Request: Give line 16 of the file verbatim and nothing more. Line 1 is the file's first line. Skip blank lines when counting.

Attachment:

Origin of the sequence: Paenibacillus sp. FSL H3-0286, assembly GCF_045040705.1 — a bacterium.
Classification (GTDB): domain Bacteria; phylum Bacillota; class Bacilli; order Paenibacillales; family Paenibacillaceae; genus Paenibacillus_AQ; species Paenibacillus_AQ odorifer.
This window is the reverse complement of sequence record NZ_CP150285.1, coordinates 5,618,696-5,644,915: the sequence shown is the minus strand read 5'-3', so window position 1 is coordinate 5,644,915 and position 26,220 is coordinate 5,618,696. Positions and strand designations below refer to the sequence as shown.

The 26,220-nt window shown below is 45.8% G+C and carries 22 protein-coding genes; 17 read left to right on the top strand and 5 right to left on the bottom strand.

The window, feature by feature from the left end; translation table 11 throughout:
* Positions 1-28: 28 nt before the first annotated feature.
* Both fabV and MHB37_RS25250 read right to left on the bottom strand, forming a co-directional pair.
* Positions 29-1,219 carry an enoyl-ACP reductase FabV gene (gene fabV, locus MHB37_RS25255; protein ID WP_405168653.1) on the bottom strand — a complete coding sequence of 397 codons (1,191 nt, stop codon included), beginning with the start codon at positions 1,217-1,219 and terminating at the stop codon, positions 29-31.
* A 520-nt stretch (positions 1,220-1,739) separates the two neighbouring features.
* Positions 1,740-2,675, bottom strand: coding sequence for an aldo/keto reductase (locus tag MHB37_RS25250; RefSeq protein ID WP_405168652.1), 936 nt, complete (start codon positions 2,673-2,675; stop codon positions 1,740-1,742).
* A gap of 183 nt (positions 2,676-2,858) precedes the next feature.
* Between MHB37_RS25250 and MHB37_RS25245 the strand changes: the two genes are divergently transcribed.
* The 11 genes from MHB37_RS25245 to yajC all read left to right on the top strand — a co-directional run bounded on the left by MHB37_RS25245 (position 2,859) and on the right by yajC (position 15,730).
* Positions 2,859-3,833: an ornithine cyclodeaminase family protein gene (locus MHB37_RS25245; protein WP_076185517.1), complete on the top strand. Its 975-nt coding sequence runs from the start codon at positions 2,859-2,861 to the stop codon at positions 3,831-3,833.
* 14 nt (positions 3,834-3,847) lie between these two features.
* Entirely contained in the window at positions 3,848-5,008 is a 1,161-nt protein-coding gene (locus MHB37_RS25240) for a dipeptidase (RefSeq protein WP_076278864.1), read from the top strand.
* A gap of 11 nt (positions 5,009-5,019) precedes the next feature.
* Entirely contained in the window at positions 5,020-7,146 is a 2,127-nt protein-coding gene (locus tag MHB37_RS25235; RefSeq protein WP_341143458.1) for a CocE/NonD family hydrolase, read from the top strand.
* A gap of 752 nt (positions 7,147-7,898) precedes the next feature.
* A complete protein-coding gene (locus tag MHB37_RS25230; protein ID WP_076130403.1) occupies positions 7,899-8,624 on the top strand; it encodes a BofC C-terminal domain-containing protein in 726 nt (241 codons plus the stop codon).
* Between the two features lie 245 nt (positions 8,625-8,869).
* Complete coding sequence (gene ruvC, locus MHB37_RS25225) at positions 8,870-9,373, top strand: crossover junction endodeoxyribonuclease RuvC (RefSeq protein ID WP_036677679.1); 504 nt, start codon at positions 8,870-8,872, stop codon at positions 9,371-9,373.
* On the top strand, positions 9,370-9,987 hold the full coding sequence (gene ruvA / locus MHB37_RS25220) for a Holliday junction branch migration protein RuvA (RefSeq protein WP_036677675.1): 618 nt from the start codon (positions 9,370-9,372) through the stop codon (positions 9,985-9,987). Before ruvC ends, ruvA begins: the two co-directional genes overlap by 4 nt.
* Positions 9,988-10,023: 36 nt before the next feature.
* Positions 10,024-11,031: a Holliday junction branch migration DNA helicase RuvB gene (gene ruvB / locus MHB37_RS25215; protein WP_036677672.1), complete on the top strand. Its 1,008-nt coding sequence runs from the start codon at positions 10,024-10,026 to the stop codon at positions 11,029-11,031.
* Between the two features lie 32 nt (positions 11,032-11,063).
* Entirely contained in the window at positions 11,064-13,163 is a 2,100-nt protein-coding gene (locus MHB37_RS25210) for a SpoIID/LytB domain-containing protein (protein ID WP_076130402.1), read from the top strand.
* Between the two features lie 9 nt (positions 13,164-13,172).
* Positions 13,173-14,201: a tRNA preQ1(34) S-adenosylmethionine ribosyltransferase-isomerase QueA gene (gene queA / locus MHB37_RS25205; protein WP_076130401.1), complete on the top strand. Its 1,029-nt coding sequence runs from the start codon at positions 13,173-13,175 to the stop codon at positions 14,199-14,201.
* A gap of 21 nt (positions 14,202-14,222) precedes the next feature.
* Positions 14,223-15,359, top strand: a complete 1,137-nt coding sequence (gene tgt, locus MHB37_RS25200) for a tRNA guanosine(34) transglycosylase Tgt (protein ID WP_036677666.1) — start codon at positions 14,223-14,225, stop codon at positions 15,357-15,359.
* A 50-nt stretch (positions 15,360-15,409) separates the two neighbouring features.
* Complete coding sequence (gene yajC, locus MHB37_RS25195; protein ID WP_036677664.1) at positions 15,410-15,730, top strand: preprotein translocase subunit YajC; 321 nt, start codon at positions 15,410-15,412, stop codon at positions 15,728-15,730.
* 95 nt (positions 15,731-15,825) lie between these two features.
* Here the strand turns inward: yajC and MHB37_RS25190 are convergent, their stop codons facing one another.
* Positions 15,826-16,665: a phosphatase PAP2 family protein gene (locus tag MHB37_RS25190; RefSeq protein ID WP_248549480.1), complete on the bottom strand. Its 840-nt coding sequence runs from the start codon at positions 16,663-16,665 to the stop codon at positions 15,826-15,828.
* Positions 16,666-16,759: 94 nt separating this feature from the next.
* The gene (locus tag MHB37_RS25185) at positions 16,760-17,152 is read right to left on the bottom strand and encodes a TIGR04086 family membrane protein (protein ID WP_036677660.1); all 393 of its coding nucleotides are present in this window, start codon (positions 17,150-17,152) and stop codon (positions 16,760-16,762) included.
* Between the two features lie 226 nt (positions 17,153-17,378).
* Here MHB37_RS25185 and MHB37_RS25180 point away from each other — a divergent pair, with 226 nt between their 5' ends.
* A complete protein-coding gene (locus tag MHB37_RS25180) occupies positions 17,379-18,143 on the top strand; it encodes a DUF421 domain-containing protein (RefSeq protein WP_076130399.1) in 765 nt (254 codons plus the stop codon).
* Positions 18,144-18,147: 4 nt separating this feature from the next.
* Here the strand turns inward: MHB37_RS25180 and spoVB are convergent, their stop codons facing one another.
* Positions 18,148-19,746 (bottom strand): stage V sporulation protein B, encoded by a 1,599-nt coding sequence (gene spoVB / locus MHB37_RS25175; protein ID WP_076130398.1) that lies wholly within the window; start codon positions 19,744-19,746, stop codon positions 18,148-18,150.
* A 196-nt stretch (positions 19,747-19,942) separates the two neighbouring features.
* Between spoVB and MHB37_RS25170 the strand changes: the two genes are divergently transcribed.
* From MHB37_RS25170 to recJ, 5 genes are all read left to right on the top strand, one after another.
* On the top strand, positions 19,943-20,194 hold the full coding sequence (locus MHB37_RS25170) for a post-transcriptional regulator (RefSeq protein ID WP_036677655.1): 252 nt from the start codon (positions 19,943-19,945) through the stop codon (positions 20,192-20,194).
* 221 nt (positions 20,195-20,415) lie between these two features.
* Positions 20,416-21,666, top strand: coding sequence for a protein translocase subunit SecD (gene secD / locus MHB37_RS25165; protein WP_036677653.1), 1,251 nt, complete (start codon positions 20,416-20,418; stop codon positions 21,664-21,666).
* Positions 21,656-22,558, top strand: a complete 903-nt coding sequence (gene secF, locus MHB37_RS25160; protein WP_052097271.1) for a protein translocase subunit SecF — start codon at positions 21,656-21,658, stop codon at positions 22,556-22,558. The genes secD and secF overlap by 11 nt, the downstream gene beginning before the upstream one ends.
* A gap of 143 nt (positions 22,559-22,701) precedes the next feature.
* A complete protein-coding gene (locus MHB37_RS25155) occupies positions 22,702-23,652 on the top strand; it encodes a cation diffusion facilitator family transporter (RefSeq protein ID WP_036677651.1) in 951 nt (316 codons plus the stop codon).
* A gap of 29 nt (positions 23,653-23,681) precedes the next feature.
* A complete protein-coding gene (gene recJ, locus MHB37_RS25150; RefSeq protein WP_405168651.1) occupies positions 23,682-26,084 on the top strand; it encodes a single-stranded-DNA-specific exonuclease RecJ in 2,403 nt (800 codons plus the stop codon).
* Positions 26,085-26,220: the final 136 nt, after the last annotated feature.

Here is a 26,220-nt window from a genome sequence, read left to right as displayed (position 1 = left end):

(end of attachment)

* Entirely contained in the window at positions 3,848-5,008 is a 1,161-nt protein-coding gene (locus MHB37_RS25240) for a dipeptidase (RefSeq protein WP_076278864.1), read from the top strand.